Road trip news, rants, and ruminations by the Editors of RoadsideAmerica.com
December 17, 2012
“Too bad my cloning machine has been broken,” said Mark Cline. This was a year in which there were many times he’d have liked to be in two places at once.
We spoke with Mark, creator of Foamhenge and countless oversized fiberglass roadside statues, just after he had flown in from Elberta, Alabama, where he’d been installing his two latest creations: Lady of the Lake, a giant half-submerged woman; and Bamahenge, the world’s first full-size fiberglass Stonehenge.
“I had to make Lady some new eyelashes since she lost some on the interstate,” said Mark. “Each is about two feet long. Maybelline would be proud.”
The two artworks wrap up what has been an eventful year for Mark. It began with his first ever honest-to-goodness art museum show; cratered with the malicious immolation of his Haunted Monster Museum; rode the fickle whims of celebrity with an on-again, off-again reality TV series; and somehow accommodated Mark’s usual output of dinosaurs, aliens, and giant ice cream cone men that always seem to be in demand.
Mark said that the fate of two more of his attractions — Dinosaur Kingdom and Hunt Bigfoot with a Redneck, which both abutted the now-destroyed Monster Museum — are currently in limbo, pending the decision of the property owner. Scrap or rebuild?
“Once I’m gone, they aren’t gonna find another Mark Cline to come in and weave the magic like this one did,” said Mark, but he added that he would accept whatever the owner decides.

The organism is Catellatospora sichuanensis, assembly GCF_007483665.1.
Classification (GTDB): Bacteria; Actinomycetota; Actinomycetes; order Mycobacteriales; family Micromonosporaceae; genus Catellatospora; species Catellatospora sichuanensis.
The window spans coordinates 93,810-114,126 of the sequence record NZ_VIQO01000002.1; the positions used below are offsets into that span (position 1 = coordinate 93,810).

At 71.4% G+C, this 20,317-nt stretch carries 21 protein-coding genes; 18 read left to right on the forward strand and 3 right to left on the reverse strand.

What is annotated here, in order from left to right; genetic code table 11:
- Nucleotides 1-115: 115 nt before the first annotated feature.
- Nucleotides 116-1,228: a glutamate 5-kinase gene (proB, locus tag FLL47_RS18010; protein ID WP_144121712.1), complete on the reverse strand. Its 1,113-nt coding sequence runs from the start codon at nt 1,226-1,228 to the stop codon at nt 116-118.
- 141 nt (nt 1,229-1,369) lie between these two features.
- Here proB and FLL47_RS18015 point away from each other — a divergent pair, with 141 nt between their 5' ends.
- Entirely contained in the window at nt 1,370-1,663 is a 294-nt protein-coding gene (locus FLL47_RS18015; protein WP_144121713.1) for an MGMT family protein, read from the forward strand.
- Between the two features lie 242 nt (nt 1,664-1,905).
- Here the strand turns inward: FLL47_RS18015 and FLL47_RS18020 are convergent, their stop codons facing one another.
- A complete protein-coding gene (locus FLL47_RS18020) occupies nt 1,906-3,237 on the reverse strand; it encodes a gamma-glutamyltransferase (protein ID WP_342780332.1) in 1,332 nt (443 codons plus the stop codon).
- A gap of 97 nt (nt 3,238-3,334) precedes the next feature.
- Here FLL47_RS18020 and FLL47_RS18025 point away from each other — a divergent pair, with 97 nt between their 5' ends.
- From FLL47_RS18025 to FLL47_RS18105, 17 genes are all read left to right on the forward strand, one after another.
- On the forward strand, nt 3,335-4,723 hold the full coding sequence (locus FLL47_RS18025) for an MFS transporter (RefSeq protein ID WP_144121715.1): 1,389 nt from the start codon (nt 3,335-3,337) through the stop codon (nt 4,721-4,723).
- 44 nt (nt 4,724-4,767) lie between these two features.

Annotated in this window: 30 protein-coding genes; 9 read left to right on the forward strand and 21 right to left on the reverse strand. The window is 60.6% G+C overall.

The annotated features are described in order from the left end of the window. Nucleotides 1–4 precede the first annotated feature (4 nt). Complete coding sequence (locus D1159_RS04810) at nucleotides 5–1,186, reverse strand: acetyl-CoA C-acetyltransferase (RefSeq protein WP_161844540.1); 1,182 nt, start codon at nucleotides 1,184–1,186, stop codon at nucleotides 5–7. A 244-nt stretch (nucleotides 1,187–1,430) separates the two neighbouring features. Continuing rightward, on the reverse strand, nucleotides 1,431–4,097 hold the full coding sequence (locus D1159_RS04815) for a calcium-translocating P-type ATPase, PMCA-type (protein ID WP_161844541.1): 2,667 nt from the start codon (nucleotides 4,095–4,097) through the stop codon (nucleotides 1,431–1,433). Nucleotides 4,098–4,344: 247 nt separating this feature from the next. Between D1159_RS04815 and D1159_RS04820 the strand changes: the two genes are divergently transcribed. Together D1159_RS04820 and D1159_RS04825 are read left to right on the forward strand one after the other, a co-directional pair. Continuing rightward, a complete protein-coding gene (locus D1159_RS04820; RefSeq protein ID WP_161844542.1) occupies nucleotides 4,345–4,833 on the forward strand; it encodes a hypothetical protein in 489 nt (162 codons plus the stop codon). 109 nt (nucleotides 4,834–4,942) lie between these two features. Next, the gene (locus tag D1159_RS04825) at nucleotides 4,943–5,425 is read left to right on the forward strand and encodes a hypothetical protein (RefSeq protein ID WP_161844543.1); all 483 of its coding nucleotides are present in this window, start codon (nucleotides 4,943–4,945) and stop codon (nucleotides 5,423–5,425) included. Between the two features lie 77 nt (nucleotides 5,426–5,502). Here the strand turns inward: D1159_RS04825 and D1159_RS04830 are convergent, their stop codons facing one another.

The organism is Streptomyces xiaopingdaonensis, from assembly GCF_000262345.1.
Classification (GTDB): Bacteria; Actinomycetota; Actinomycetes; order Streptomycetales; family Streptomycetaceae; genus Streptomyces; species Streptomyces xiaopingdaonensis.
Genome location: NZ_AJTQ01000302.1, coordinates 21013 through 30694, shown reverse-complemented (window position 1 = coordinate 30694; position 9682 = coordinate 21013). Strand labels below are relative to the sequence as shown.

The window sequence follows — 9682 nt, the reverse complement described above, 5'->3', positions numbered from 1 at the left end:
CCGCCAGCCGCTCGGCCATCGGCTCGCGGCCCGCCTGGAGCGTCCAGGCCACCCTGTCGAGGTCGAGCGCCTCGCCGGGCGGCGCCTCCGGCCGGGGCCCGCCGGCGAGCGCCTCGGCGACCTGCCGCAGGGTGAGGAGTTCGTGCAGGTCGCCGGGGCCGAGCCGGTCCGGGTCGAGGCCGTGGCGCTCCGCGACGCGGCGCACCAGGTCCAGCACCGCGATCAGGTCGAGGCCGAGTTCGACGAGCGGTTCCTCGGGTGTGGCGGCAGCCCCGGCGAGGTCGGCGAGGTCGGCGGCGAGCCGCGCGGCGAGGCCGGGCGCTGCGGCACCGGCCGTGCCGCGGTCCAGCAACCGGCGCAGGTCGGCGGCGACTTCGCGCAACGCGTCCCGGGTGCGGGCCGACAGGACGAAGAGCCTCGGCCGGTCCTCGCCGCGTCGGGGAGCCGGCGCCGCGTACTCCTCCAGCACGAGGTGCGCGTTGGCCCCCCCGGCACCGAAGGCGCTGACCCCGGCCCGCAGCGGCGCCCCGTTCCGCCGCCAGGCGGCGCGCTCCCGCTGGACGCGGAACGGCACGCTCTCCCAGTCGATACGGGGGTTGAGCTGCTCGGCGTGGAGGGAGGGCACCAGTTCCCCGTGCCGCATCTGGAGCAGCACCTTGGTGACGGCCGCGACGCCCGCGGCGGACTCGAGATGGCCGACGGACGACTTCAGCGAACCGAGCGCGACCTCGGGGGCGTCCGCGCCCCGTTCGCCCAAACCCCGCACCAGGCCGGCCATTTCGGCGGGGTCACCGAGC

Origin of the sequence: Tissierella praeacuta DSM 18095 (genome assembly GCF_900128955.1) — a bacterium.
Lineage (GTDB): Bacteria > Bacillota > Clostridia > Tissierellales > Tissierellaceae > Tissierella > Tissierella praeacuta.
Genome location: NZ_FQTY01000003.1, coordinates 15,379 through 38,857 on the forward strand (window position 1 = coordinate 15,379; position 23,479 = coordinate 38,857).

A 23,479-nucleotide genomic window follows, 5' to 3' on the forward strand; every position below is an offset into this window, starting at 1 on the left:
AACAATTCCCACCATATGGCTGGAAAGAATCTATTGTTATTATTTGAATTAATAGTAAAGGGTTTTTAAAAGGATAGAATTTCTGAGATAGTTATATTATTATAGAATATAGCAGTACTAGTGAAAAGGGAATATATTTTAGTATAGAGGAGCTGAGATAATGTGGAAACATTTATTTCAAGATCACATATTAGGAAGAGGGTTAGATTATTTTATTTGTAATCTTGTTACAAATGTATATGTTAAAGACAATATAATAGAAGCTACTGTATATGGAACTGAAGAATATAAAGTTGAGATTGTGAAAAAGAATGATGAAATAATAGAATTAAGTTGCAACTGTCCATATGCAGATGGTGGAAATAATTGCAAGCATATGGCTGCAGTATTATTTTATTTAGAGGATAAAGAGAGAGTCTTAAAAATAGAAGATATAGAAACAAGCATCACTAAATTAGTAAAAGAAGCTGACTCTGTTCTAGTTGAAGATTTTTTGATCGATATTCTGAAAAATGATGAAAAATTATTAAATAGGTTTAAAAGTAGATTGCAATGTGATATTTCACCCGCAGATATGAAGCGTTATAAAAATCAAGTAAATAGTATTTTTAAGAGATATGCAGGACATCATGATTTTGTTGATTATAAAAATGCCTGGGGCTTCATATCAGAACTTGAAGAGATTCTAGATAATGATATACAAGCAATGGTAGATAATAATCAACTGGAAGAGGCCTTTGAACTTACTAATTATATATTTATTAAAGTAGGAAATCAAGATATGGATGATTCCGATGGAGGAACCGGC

Also unclear is the fate of Foamhenge, part of the same property. Mark built it out of styrofoam in 2004, and the elements (and moron vandals) have taken their toll. It needs maintenance and restoration work, but will the property owner be willing to pay for it? Mark said that he would rather tear Foamhenge down than let it crumble into a ruin more ruinous than the original Stonehenge, but it’s apparent that the project is still close to his heart.
“Foamhenge was a question on Jeopardy last night,” said Mark. “I done gone and hit the big time!”
As for the immediate future, Mark has big plans — which could be dismissed as mere bragging if he didn’t have such a good track record of completing his previous big plans. These include one project that’s simply too large and too secret to mention, and another that we’re only allowed to describe as “anything goes.”
Lest you think that Mark is merely blowing smoke, two upcoming projects that he isn’t shy about describing are a 14-foot-tall robot in Virginia holding a crushed motorcycle “as the cyclist is running to escape,” and a 150-foot-tall Jesus in North Carolina built to be one foot shorter than the Statue of Liberty.
“Guys like me just don’t know what retirement means,” said Mark, “which means we either love to take on a challenge or are too dumb to know what we’re getting into.” If building Stonehenges and giant robots connotes an absence of intelligence, then we wish more people were as emptyheaded as Mark Cline.
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